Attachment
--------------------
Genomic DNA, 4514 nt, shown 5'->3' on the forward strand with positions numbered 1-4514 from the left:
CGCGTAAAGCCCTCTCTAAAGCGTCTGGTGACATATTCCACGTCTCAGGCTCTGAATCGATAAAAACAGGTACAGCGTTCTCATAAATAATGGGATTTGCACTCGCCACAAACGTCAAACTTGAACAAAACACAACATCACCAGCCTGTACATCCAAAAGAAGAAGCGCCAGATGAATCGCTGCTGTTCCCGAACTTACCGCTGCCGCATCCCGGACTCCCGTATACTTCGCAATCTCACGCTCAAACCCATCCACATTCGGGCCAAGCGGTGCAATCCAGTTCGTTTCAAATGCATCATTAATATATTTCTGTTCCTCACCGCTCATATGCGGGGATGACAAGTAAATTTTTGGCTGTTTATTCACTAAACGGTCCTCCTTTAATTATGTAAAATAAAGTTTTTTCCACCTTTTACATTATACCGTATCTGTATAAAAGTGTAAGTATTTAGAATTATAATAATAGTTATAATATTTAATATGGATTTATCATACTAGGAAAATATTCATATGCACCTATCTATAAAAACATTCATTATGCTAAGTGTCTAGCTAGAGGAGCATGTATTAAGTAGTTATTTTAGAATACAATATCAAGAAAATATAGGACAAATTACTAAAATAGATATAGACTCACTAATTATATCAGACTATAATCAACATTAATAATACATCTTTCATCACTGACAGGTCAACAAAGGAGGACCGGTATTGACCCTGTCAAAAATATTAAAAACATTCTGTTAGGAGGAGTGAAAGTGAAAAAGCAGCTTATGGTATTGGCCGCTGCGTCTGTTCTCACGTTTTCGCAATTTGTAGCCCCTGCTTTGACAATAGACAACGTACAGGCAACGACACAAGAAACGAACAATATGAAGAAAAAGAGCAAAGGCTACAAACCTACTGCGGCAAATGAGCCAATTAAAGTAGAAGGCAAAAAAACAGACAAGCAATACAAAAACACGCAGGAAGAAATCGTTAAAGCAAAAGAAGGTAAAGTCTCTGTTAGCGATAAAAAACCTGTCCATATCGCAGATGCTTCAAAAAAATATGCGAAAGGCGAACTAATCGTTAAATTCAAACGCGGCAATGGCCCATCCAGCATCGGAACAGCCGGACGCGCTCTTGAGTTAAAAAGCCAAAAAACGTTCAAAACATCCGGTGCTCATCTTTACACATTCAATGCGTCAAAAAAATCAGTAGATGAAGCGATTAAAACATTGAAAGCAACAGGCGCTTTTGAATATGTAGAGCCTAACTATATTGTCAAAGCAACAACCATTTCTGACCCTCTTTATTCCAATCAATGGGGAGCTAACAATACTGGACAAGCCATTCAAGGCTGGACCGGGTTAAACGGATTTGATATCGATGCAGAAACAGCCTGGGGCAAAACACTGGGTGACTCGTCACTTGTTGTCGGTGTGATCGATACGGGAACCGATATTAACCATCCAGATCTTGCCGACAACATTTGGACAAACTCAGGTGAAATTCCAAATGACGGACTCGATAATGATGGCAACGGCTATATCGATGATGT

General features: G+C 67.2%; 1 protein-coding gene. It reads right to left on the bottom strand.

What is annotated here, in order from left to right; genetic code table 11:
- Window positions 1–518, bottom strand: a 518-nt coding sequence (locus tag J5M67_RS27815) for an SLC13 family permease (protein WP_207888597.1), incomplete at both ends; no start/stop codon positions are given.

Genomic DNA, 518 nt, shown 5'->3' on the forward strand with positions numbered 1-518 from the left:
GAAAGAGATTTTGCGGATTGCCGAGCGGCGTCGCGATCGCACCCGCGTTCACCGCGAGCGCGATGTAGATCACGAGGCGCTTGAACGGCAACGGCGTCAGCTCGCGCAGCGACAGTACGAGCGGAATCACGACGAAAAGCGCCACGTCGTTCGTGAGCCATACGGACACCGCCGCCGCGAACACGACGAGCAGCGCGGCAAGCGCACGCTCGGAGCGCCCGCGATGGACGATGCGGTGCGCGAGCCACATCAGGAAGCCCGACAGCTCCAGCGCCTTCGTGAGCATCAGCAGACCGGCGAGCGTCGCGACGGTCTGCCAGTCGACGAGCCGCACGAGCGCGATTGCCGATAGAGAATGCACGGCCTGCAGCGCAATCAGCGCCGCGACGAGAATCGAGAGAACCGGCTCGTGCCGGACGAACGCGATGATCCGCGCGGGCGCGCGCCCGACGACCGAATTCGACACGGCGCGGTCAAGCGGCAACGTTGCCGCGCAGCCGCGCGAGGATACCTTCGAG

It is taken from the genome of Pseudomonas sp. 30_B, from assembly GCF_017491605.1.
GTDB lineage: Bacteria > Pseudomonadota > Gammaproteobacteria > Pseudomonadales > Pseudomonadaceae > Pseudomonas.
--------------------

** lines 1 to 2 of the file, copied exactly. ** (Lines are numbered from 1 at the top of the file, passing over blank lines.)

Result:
Genomic DNA, 4514 nt, shown 5'->3' on the forward strand with positions numbered 1-4514 from the left:
CGCGTAAAGCCCTCTCTAAAGCGTCTGGTGACATATTCCACGTCTCAGGCTCTGAATCGATAAAAACAGGTACAGCGTTCTCATAAATAATGGGATTTGCACTCGCCACAAACGTCAAACTTGAACAAAACACAACATCACCAGCCTGTACATCCAAAAGAAGAAGCGCCAGATGAATCGCTGCTGTTCCCGAACTTACCGCTGCCGCATCCCGGACTCCCGTATACTTCGCAATCTCACGCTCAAACCCATCCACATTCGGGCCAAGCGGTGCAATCCAGTTCGTTTCAAATGCATCATTAATATATTTCTGTTCCTCACCGCTCATATGCGGGGATGACAAGTAAATTTTTGGCTGTTTATTCACTAAACGGTCCTCCTTTAATTATGTAAAATAAAGTTTTTTCCACCTTTTACATTATACCGTATCTGTATAAAAGTGTAAGTATTTAGAATTATAATAATAGTTATAATATTTAATATGGATTTATCATACTAGGAAAATATTCATATGCACCTATCTATAAAAACATTCATTATGCTAAGTGTCTAGCTAGAGGAGCATGTATTAAGTAGTTATTTTAGAATACAATATCAAGAAAATATAGGACAAATTACTAAAATAGATATAGACTCACTAATTATATCAGACTATAATCAACATTAATAATACATCTTTCATCACTGACAGGTCAACAAAGGAGGACCGGTATTGACCCTGTCAAAAATATTAAAAACATTCTGTTAGGAGGAGTGAAAGTGAAAAAGCAGCTTATGGTATTGGCCGCTGCGTCTGTTCTCACGTTTTCGCAATTTGTAGCCCCTGCTTTGACAATAGACAACGTACAGGCAACGACACAAGAAACGAACAATATGAAGAAAAAGAGCAAAGGCTACAAACCTACTGCGGCAAATGAGCCAATTAAAGTAGAAGGCAAAAAAACAGACAAGCAATACAAAAACACGCAGGAAGAAATCGTTAAAGCAAAAGAAGGTAAAGTCTCTGTTAGCGATAAAAAACCTGTCCATATCGCAGATGCTTCAAAAAAATATGCGAAAGGCGAACTAATCGTTAAATTCAAACGCGGCAATGGCCCATCCAGCATCGGAACAGCCGGACGCGCTCTTGAGTTAAAAAGCCAAAAAACGTTCAAAACATCCGGTGCTCATCTTTACACATTCAATGCGTCAAAAAAATCAGTAGATGAAGCGATTAAAACATTGAAAGCAACAGGCGCTTTTGAATATGTAGAGCCTAACTATATTGTCAAAGCAACAACCATTTCTGACCCTCTTTATTCCAATCAATGGGGAGCTAACAATACTGGACAAGCCATTCAAGGCTGGACCGGGTTAAACGGATTTGATATCGATGCAGAAACAGCCTGGGGCAAAACACTGGGTGACTCGTCACTTGTTGTCGGTGTGATCGATACGGGAACCGATATTAACCATCCAGATCTTGCCGACAACATTTGGACAAACTCAGGTGAAATTCCAAATGACGGACTCGATAATGATGGCAACGGCTATATCGATGATGT